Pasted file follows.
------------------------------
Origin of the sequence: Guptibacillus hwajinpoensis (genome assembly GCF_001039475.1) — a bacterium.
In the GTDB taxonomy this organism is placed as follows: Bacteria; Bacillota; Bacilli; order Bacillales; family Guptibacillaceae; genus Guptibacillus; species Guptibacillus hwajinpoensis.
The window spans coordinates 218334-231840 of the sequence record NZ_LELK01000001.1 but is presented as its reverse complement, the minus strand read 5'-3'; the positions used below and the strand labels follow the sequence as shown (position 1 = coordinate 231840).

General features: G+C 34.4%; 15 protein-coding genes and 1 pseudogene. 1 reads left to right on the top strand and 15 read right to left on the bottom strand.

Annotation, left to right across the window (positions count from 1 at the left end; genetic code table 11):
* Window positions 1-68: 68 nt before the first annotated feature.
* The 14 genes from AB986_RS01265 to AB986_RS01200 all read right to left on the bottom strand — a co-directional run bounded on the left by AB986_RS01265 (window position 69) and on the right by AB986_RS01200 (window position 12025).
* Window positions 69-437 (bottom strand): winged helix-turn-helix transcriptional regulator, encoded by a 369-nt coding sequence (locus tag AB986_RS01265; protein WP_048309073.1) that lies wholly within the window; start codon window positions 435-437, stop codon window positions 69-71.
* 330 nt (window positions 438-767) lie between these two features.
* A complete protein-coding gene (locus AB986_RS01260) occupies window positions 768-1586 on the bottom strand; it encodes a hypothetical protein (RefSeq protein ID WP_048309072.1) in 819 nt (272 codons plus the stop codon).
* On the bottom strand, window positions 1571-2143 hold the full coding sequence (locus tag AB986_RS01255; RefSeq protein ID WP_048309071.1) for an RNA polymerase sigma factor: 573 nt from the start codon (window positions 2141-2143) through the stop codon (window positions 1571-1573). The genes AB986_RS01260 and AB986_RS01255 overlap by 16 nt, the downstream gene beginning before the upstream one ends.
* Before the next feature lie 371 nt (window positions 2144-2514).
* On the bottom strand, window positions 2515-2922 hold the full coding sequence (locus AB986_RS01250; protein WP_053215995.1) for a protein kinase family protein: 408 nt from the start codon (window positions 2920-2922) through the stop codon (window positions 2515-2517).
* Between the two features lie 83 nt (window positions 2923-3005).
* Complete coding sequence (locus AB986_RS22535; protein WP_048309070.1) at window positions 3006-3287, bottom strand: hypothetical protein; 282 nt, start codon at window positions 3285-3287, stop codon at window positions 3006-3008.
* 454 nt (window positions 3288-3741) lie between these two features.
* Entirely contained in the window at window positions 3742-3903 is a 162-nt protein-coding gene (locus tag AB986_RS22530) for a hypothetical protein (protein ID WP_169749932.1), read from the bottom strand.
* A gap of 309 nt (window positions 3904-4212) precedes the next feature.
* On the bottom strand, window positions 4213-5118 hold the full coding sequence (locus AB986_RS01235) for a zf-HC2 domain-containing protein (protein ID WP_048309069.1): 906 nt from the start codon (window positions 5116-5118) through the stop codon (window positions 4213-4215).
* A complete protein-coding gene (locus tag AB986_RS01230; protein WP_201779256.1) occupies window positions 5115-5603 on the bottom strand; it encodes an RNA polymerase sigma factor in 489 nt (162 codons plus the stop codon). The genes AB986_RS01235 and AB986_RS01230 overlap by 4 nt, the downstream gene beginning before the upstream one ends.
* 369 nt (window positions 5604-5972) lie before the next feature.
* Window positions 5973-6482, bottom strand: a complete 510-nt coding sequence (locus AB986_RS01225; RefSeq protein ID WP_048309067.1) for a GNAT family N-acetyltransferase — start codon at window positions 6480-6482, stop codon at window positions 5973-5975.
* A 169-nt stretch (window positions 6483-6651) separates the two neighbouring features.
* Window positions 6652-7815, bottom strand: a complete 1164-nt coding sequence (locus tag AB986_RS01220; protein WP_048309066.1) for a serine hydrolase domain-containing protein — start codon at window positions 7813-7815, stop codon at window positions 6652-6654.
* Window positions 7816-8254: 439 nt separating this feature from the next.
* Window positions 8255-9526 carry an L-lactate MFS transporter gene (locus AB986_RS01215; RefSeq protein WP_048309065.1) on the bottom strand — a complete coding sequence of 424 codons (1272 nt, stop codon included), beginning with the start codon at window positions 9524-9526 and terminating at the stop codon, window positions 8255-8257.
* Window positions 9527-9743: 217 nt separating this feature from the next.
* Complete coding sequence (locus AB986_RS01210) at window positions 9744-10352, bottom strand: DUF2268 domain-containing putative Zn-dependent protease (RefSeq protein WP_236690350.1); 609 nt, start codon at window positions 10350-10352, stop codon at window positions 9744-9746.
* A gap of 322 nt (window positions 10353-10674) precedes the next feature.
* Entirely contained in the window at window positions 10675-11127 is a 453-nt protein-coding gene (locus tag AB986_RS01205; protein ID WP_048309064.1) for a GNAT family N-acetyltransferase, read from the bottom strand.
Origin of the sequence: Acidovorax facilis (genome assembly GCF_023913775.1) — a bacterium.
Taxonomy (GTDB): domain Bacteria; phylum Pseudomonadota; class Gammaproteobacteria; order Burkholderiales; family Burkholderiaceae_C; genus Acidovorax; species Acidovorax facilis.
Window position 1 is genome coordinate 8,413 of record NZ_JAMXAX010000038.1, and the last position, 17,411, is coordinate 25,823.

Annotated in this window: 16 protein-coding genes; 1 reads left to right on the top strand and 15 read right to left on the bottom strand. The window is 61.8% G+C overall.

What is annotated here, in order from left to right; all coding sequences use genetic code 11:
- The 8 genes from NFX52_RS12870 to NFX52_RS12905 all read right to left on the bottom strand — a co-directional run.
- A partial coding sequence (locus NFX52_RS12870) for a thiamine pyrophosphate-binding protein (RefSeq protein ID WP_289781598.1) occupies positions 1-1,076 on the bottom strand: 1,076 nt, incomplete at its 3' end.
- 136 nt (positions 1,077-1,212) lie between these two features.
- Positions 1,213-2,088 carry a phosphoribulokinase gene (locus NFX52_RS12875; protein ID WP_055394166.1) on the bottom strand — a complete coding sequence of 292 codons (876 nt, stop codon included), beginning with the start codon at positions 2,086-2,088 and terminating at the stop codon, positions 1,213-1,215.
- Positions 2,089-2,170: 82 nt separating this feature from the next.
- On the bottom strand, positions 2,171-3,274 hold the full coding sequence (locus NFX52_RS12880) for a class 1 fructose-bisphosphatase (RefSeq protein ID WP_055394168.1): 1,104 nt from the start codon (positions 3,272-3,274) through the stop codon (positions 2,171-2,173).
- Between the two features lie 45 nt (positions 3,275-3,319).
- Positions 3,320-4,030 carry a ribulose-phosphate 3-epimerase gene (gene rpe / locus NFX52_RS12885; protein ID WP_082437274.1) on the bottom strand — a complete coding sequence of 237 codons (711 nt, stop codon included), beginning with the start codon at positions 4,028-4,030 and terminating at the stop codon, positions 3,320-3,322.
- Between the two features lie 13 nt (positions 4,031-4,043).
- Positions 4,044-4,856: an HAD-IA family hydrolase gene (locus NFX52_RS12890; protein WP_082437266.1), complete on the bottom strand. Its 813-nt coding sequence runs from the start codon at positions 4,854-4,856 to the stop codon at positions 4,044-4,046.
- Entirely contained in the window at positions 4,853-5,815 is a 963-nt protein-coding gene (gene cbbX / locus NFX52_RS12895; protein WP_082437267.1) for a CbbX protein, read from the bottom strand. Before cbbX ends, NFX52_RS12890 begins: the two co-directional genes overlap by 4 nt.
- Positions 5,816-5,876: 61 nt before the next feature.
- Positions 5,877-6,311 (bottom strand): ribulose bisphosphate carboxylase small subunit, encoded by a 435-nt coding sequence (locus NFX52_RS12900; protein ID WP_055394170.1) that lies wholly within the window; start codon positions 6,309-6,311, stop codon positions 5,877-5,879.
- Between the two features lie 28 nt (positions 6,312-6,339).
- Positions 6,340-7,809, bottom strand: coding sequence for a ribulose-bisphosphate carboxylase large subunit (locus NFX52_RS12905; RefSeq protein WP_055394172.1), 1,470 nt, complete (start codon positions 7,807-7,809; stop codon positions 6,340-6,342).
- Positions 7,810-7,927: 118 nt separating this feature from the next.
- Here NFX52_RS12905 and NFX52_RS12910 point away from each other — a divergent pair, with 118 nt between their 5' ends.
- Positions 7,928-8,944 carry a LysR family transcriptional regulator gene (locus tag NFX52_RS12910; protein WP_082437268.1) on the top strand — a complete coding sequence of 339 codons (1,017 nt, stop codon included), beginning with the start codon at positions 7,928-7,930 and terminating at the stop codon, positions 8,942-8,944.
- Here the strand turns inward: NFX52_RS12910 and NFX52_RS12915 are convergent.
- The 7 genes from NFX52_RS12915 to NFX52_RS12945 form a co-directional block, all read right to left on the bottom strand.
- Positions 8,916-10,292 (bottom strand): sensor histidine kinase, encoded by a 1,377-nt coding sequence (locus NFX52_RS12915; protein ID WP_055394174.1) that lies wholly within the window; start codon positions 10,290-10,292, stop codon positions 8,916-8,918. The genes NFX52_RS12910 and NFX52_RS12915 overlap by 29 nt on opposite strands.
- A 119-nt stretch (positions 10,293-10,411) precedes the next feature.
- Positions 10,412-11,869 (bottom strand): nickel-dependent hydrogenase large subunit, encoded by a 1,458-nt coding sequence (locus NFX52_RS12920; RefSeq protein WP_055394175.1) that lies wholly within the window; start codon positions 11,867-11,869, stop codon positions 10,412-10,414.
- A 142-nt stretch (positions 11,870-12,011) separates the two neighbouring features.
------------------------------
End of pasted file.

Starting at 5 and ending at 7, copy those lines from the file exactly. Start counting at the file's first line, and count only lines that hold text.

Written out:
Annotation, left to right across the window (positions count from 1 at the left end; genetic code table 11):
* Window positions 1-68: 68 nt before the first annotated feature.
* The 14 genes from AB986_RS01265 to AB986_RS01200 all read right to left on the bottom strand — a co-directional run bounded on the left by AB986_RS01265 (window position 69) and on the right by AB986_RS01200 (window position 12025).